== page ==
March 12, 2008 - Though Pac-Man and Donkey Kong kicked off the arcade revolution, it was top-down shooters such as Capcom's 1942 that got many hooked on videogames in the '80s. Capcom continues the revisitation of its classic library with the launch of a downloadable remake of 1942. Set to arrive on Xbox Live Marketplace and PlayStation Network this summer, 1942: Joint Strike takes the essence of the original series, slaps on impressive 3D graphics and adds 2-player online cooperative play to create a fresh take on the 24-year-old game.

1942: Joint Strike is fundamentally the same game we've seen before. It's still a top-down vertical shooter. Only now we get it in true widescreen, sans the "arcade bars" so often seen on digital remakes. And though the gameplay remains two-dimensional, the visuals are actually 3D. 1942 is a gorgeous game, even in its unfinished state. Though we saw a few occasions of slowdown, it's certainly a looker that is only going to get better over the next few months. Surprisingly, the slick new look of 1942 is outdone by the new musical score by Metal Gear composer Norihiko Hibinio. It's contemporary, but doesn't feel out of place amidst the fast-moving arcade action.



As a pilot in an "alternate world version" of WWII, your task is simple enough: make it to the end of the level without being blown apart by enemy planes, tanks, anti-air guns and battleships. It sounds easy enough, but there is a constant onslaught of gunfire that forces you to deftly maneuver your plane across the screen and perform loop-the-loops to avoid being hit.

Your arsenal begins fairly weak. You'll have your choice of plane and starting weapon, but it won't be enough to handle some of the enemies that come at you as you progress through a level. As you defeat enemies, new weapon options and upgrades scroll down the screen. Grab the weapon you prefer and put it to use. Each of the variations is effective, from the traditional three-pronged spread shot to the powerful laser. Hold the shoot button and you can charge attacks, though unless you are blasting some of the larger enemies, powering-up attacks tends to be an ineffective strategy. Ultimately it's your skill at avoiding shots and tapping the shoot button that will determine if you'll make it to the boss at the end of the stage.

The bosses are massive machines of war. In the first stage of the demo you take on the Bodan, a war plane that takes up nearly the entire screen. When the Bodan isn't firing off multi-directional missiles, it's releasing quadruplets of high-powered mines. The Bodan is somewhat of a lightweight boss though (on the default difficulty), but the second boss, the Dagmor tank is another story. This mighty tank has a deadly missile-spewing main turret and quartet of smaller machinegun turrets. It won't go down without a serious fight. The main turret will push you to the upper corners of the screen and then the machineguns pop out to tag you as you sweep back towards the bottom of the screen.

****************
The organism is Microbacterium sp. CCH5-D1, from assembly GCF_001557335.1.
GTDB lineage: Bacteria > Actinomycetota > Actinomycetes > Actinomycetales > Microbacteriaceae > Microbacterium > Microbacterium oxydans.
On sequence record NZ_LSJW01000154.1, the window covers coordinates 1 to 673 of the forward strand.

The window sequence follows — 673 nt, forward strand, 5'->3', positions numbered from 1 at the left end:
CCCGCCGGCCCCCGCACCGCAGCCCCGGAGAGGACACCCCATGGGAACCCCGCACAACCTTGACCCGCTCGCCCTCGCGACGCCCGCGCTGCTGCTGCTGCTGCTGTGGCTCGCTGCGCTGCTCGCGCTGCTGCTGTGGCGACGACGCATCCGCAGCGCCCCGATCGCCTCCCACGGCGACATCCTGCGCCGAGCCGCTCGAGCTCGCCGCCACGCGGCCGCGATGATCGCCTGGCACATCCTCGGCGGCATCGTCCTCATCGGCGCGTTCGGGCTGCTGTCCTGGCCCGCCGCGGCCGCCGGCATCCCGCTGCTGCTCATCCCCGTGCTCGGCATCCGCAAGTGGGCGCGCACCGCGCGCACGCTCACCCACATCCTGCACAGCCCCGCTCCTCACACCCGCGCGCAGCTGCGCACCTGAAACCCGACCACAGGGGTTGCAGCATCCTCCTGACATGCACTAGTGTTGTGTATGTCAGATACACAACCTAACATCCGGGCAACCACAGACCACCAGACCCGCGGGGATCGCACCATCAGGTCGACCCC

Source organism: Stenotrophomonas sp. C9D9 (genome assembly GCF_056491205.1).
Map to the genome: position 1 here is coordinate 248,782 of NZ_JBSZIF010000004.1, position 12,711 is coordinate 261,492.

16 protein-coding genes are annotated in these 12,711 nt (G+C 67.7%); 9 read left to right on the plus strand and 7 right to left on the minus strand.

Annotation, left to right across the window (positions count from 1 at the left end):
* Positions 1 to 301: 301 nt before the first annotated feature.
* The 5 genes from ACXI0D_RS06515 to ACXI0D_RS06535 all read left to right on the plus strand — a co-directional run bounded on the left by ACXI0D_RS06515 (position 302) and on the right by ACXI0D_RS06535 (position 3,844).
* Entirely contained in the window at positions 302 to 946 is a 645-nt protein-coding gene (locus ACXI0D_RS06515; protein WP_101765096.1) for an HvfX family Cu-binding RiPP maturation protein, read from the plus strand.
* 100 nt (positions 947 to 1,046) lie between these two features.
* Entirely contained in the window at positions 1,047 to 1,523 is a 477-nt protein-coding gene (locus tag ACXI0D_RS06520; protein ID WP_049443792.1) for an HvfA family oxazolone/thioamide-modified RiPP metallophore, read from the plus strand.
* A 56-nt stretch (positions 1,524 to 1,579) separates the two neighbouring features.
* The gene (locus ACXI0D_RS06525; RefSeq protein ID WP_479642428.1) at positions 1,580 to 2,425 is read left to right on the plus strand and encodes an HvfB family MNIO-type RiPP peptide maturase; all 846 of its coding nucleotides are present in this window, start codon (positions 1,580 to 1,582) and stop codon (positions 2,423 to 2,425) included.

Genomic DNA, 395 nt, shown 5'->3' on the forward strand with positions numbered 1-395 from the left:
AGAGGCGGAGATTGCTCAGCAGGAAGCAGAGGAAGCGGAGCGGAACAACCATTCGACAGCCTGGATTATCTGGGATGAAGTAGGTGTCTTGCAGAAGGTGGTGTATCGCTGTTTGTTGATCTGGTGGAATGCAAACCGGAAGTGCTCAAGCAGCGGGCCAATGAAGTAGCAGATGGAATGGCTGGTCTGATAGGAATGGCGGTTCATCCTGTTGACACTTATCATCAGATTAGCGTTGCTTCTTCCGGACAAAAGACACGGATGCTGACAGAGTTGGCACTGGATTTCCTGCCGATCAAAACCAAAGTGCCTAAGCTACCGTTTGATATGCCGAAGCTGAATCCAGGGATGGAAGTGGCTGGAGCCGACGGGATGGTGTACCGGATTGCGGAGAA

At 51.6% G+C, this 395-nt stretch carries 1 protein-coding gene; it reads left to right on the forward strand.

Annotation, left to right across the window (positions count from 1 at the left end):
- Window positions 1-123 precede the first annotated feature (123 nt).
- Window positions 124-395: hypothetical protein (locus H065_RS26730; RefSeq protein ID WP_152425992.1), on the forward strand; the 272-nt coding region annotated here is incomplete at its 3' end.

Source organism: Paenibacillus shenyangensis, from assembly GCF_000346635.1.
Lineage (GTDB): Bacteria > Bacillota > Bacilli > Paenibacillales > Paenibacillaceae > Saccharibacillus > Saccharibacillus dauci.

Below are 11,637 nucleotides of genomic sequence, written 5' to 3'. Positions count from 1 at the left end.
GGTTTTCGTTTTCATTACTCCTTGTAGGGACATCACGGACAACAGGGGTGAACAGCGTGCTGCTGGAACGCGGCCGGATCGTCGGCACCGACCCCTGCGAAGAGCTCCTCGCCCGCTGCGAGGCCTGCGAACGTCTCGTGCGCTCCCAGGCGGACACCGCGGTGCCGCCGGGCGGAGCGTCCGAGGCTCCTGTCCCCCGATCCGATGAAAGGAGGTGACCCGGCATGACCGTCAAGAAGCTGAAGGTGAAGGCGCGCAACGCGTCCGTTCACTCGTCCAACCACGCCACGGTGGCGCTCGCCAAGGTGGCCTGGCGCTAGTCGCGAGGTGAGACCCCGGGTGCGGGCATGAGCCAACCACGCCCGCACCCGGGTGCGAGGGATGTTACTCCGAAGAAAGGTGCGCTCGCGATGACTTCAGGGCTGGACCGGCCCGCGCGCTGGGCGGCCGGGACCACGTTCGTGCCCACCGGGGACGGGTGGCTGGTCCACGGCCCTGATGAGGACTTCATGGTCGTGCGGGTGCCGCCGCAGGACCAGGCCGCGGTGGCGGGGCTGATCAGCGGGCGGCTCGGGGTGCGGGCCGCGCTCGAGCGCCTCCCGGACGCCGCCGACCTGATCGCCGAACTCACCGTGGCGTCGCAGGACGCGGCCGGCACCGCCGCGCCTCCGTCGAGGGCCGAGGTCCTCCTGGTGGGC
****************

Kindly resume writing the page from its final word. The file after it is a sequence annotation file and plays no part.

Fortunately, Joint Strike supports offline and online cooperatively play so that you and a buddy can take on the forces of evil as a team. This is where having full widescreen support becomes a plus, as it's easier to avoid cluttering the screen with your rain of fire. And as an added bonus, once you've powered up the meter by killing some enemies, you can perform Joint Strike attacks.



There are three different Joint Strike attacks, selectable between missions. The one we found useful was a chained lightning attack. With this tandem strike, you create a line of energy connecting your plane with your wingman. Anything that runs through this line of energy takes some serious damage. Work together and you can capitalize on the short time the strike is in effect. Do your own thing and you'll find the joint strikes far less effective.

Clearly 1942 was built for co-op play. But if you choose to play alone, the difficulty scales and you gain a slightly different weapon set to make up for the lack of joint strikes. Playing alone just doesn't seem that fun -- and besides, that's quite a lot of screen for one plane to cover. If you know you're going to have no one to play 1942 with, it may be time to invest in some cloning research.

We've seen a number of arcade games remade as digital downloads. Many have failed to properly upgrade the graphics, sound or gameplay. From our brief time with 1942: Joint Strike, it doesn't seem developer Backbone Entertainment has fallen into this trap. In fact, Joint Strike stands out as an example of how to reintroduce an arcade game to a modern audience.

1942: Joint Strike is expected to release simultaneously for XBLA and PSN this summer for $9.99 (800 Microsoft Points).